Fifty-eight cohort studies of the relationship between dietary intake of calcium, milk, or dairy and fracture risk in over 700,000 participants were analyzed. The majority of the studies (74%) reported no association between dietary calcium intake and risk for total fracture (14 of 22 studies), hip fracture (17 of 21 studies), vertebral fracture (7 of 8 studies), or forearm fracture (5 of 7 studies). Positive associations in the remaining studies were weak. Also, neither milk intake nor dairy intake was associated with fracture risk. Analyses from 26 randomized trials (69,000 participants; mostly women) in which the effects of calcium supplements (≥ 1000 mg daily in most studies) on fracture risk were assessed showed calcium supplements lowered risks of total fracture (relative risk, 0.89) and vertebral fracture (relative risk, 0.86) but not hip or forearm fracture. Evidence of publication bias was found in some trials.

Widespread untargeted use of calcium supplements in older patients is unlikely to result in lower incidence of fractures. A companion meta-analysis shows little effect on bone density (BMJ 2015;351:4183). Calcium supplements also have been associated with harms, including adverse cardiovascular events (BMJ 2011; 342:d2040), renal stones, dyspepsia, constipation, and malabsorption of some medications like thyroid pills.


A recent article in JAMA Internal Medicine used a national health insurance database and compared claims for seven services before and after the early “Choosing Wisely” lists were released in 2012. Only two targeted services saw small reductions. Among their findings were 10% relative reductions in the percentages of patients who underwent imaging for headaches with uncomplicated conditions (14.9% to 13.4%), and those who underwent cardiac imaging without cardiac disease (10.8% to 9.7%). The percentages of preoperative chest X-rays, low-back pain imaging with red-flag conditions, and antibiotic use for sinusitis, were largely unchanged.

The percentage of women younger than age 30 who were tested for human papilloma virus rose from 4.8% to 6.0%. Adults with certain chronic conditions who were prescribed nonsteroidal anti-inflammatory drugs increased from 14.4% to 16.2%.

The changes suggest that more interventions are needed for wider implementation of “Choosing Wisely” recommendations. What do you think might be helpful?


A recent article in UpToDate made recommendations for BP goals in patients 50 years or older with systolic blood pressure from 130 to 180 mmHg and an additional risk factor for cardiovascular disease (other than diabetes, proteinuric chronic kidney disease, or stroke, for which they make separate recommendations).  The goal should be a systolic blood pressure of 125 to 130 mmHg if standard manual (auscultatory) measurements are used, or systolic blood pressure of 120 to 125 mmHg if automated oscillometric blood pressure measurements are used, rather than higher values (Grade 1A).9 The goal in most hypertensive patients had been less than 140/90 mmHg, or less than 150/90 mmHg in older adults.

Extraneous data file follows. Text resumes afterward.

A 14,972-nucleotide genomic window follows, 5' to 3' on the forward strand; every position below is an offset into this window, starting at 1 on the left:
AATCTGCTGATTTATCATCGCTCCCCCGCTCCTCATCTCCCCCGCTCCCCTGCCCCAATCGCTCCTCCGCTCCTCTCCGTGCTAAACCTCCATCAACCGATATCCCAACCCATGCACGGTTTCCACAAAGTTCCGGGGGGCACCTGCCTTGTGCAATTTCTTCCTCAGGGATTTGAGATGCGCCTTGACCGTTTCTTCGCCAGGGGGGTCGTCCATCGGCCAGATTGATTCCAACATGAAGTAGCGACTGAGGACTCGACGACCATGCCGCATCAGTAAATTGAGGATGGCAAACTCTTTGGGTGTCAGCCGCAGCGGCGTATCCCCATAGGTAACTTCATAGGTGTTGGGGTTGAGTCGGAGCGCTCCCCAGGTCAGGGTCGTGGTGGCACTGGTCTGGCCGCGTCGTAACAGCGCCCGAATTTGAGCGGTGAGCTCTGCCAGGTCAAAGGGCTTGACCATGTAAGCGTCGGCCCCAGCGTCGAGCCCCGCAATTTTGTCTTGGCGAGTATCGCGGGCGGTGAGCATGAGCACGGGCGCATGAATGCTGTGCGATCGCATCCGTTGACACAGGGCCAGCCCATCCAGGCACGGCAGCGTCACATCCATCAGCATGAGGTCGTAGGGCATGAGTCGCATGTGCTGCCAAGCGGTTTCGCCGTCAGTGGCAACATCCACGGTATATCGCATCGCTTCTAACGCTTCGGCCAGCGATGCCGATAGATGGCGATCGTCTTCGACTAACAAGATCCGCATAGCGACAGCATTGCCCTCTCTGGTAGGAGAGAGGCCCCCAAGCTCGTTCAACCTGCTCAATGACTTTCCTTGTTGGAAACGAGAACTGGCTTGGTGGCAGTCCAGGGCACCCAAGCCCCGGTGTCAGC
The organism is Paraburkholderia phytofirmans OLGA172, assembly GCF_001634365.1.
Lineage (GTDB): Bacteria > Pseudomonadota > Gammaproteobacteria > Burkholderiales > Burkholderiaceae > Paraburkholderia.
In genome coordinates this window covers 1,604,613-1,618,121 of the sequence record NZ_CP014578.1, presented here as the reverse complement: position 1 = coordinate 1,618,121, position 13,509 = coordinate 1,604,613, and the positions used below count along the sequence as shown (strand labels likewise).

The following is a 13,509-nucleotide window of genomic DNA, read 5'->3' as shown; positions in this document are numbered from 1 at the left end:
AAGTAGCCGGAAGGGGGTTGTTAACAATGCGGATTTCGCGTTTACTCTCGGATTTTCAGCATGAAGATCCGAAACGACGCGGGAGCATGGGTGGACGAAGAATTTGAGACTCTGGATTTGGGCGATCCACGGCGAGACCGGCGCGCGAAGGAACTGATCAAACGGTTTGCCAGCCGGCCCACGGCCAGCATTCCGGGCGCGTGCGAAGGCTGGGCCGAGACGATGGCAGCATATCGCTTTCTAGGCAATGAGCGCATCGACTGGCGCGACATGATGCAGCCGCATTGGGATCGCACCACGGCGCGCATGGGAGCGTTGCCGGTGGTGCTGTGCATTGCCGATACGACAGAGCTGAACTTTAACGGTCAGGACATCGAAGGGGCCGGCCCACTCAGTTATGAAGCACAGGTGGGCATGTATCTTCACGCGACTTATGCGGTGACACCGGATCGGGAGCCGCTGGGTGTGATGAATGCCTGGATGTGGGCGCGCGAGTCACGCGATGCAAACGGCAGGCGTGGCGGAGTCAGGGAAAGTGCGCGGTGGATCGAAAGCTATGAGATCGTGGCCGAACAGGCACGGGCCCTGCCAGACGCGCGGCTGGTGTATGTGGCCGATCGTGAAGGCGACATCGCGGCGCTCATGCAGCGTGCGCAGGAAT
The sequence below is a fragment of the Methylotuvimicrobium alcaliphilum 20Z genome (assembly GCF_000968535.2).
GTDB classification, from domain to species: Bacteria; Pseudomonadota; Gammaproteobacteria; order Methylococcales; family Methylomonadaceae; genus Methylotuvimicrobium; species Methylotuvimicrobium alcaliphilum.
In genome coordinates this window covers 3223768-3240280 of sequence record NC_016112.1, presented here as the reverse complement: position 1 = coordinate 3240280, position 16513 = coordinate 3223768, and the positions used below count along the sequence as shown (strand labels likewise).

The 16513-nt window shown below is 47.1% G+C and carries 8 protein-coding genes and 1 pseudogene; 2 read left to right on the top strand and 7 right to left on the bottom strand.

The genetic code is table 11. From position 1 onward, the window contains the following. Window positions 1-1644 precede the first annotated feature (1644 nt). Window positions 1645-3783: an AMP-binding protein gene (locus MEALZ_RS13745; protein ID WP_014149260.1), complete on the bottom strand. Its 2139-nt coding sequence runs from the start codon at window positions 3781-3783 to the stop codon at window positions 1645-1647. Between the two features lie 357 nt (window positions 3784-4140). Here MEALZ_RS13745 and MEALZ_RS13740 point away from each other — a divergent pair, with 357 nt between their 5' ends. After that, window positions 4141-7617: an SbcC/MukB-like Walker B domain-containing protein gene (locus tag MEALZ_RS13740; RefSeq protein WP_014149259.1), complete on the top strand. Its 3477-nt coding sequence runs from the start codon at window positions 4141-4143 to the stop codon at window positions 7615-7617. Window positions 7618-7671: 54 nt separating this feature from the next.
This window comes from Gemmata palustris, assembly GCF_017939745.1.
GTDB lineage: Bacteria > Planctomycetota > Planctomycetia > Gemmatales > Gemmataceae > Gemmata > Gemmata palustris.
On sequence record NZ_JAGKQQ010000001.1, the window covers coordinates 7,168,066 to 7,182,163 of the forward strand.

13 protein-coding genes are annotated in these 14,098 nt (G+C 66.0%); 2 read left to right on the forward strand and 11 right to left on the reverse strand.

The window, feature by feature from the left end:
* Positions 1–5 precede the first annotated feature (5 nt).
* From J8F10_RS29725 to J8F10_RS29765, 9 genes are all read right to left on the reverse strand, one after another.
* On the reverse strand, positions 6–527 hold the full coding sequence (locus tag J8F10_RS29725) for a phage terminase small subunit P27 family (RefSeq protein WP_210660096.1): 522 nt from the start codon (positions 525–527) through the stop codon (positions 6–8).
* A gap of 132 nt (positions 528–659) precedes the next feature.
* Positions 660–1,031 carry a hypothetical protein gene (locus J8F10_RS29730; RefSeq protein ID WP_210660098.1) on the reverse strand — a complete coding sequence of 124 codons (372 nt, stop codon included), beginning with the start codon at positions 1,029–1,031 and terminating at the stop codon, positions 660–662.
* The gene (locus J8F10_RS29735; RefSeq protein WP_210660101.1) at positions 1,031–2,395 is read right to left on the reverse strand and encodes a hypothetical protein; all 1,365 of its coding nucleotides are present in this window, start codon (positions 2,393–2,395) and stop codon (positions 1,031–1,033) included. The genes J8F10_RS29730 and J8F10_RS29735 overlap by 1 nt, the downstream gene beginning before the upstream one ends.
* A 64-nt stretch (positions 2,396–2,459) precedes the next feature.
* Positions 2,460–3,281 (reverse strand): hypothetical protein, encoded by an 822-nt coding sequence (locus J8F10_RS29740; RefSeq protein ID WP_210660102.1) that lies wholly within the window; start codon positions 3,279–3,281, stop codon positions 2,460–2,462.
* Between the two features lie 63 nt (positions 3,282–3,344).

The SPRINT trial was a multicenter, randomized, open-labeled trial performed in 9,361 hypertensive patients in the United States after a median of 3.26 years. Therapy was intensive compared with standard treatment, and reduced the rate of mortality (3.3 vs. 4.5%), as well as the primary endpoint (5.2 vs. 6.8%), which was a composite of myocardial infarction, acute coronary syndrome, stroke, heart failure, or cardiovascular death.  Intensive treatment did increase the rates of acute kidney injury, syncope, and hyponatremia, but not orthostatic hypotension or falls that resulted in hospitalization. UpToDate now recommends lower systolic pressure goals (depending on the method of measurement) for non-diabetic adults 50 years and older at high risk for cardiovascular events. Recommendations for other groups, including those with proteinuric chronic kidney disease, have not changed based upon these data. A research trial concerning blood pressure goals for patients with diabetes is hopefully to be released in 2016.


An editorial in the New England Journal of Medicine has called attention to the problem of peer-review fraud, where people chosen to review manuscripts are associated with the author or are the author using a fake identity.10 The editorial writer notes:

• In the past few years, more than 250 articles that underwent fake peer-review have been retracted.

• Most of the articles originated in China and Southeast Asia.

• Pressure to publish quickly, and in the best journals, can influence authors and editors to game the system.

Verifying the identity of peer-reviewers should reduce the problem, but new ways of gaming the traditional publication models will be invented more quickly than new control measures can be put in place.

1. Fuster, V et al. American College of Cardiology Foundation/American Heart Association Task Force. 2011 ACCF/AHA/HRS Focused Updated Incorporated into the ACC/AHA/ESC 2006 guidelines for the management of patients with atrial fibrillation: a report of The American College of Cardiology Foundation/American Heart Association Task Force on practice guidelines. Circulation 2011 Mar 15;123(10):e269-367.
2. National Heart, Lung and Blood Institute, National Asthma Education and Prevention Program. Expert panel report 3: Guidelines for the diagnosis and management of asthma. Bethesda (MD): National Institutes of Health; 2007 Aug. 417 p.4051.
3. Panickar, J et al. Oral Prednisolone for Preschool Children with Acute Virus-Induced Wheezing. NEJM. 2009 Jan 22;360(4):329-38.
4. Alverson, BK et al. Continuous Versus Intermittent Pulse Oximetry Monitoring of Children Hospitalized for Bronchiolitis. Abstract presented at ICWeek 2012. San Diego (CA). 2012 Oct 19.
5. Hoeper, MM et al. Diagnosis, Assessment, and Treatment of Non-Pulmonary Arterial Hypertension. J Am Coll Cardiol. 2009;54(1 Supple):S85-96.
6. Bell, LM. MD Reviewing Committee on Practice and Ambulatory Medicine and Bright Futures Periodicity Schedule Workgroup. Pediatrics 2015 Dec 7.
7. USPSTF. Aspirin to Prevent Cardiovascular Disease and Cancer. 2015 Sept. www.uspreventiveservicetaskforce.org/Page/Document/draft-recommendation-statement/aspirin-to-prevent-cardiovascular-disease-and-cancer.
8. Bolland, MJ, et al. Calcium Intake and Risk of Fracture: Systematic Review. BMJ 2015 Sep 29;351:h4580.
9. SPRINT Research Group. A Randomised Trial of Intensive Versus Standard Blood-Pressure Control. NEJM 2015:373:2103.
10. Haug CJ. Peer-review fraud: Hacking the scientific publication process. New Eng J Med. 2015; 373:2393-2395